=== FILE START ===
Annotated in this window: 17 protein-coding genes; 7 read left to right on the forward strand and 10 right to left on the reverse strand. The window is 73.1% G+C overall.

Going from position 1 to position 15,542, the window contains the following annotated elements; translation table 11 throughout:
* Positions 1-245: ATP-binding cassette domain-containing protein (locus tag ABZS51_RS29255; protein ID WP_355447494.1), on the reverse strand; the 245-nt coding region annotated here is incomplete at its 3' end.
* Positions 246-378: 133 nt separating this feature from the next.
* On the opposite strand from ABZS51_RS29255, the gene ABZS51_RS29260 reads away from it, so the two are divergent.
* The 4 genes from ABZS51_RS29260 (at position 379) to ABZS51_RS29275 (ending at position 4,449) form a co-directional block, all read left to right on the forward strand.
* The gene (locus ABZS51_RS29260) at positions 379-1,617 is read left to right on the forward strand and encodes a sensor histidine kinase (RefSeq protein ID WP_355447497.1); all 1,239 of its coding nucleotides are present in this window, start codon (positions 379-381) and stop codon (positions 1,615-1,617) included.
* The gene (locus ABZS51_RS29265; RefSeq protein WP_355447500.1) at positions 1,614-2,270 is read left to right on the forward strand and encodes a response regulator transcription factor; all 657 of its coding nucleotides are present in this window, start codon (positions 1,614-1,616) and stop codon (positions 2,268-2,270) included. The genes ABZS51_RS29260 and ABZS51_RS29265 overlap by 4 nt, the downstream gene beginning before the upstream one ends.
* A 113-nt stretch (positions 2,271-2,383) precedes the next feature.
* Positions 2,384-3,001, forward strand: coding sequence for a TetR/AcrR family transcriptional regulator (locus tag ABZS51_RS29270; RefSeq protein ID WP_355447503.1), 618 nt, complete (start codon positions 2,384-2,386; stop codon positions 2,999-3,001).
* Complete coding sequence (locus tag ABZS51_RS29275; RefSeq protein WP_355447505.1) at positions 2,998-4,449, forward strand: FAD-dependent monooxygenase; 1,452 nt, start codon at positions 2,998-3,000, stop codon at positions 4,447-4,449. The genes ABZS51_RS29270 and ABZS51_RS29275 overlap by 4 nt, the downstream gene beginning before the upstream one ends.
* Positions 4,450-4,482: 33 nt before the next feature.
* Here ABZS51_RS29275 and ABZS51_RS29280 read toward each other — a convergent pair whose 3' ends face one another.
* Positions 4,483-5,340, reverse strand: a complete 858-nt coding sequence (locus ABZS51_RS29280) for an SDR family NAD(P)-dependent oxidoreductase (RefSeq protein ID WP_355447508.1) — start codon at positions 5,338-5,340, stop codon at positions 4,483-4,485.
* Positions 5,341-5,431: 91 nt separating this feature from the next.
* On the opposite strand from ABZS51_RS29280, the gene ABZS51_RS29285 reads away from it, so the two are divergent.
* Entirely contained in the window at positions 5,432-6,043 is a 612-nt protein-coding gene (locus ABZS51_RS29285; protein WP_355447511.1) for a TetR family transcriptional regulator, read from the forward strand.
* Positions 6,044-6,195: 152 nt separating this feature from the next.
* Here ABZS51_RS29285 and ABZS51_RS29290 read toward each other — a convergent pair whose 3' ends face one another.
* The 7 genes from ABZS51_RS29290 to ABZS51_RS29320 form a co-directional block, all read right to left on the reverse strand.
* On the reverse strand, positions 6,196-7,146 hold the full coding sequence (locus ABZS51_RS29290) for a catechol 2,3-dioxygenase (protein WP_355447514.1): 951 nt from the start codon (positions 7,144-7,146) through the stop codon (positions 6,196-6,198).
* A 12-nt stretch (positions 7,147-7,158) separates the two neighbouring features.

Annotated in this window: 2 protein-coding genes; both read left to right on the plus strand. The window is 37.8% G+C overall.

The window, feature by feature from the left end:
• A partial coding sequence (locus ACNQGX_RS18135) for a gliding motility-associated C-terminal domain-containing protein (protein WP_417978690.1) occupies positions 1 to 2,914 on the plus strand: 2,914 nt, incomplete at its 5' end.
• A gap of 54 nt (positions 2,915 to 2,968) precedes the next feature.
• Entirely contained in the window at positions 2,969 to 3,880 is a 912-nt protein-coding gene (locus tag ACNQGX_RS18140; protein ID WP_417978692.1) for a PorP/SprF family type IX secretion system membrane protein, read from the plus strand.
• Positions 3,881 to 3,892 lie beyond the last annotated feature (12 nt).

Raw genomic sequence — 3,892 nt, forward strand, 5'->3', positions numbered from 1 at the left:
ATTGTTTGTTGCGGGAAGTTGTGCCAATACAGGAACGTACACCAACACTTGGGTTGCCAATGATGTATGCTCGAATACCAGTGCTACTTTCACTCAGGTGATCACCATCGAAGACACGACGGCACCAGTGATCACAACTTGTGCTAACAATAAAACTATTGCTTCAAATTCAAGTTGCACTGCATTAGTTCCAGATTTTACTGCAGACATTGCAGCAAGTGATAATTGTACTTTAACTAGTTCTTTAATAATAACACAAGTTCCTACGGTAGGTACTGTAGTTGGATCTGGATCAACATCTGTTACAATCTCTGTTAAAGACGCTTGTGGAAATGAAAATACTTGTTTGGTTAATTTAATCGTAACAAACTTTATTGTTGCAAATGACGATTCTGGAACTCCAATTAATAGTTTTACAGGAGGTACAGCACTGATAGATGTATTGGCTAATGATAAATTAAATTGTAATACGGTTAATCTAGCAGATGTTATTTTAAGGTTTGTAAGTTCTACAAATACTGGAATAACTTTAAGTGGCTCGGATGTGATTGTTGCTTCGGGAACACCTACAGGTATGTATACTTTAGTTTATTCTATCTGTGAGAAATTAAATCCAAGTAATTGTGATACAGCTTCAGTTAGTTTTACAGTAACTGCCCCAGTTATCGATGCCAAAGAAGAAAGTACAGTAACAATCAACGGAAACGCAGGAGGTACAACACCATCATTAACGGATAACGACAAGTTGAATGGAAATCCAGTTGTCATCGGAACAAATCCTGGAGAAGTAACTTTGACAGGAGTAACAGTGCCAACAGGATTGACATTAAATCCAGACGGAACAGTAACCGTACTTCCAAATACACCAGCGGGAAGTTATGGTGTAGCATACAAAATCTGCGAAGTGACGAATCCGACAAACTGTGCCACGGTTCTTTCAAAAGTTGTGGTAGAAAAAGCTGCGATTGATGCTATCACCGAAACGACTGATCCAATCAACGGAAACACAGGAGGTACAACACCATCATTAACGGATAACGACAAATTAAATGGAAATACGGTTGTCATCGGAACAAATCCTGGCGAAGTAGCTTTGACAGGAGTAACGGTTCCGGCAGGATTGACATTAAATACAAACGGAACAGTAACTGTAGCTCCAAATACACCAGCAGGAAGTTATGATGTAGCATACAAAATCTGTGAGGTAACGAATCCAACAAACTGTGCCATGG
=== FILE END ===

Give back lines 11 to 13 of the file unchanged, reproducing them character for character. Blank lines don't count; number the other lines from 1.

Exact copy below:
* Complete coding sequence (locus tag ABZS51_RS29275; RefSeq protein WP_355447505.1) at positions 2,998-4,449, forward strand: FAD-dependent monooxygenase; 1,452 nt, start codon at positions 2,998-3,000, stop codon at positions 4,447-4,449. The genes ABZS51_RS29270 and ABZS51_RS29275 overlap by 4 nt, the downstream gene beginning before the upstream one ends.
* Positions 4,450-4,482: 33 nt before the next feature.
* Here ABZS51_RS29275 and ABZS51_RS29280 read toward each other — a convergent pair whose 3' ends face one another.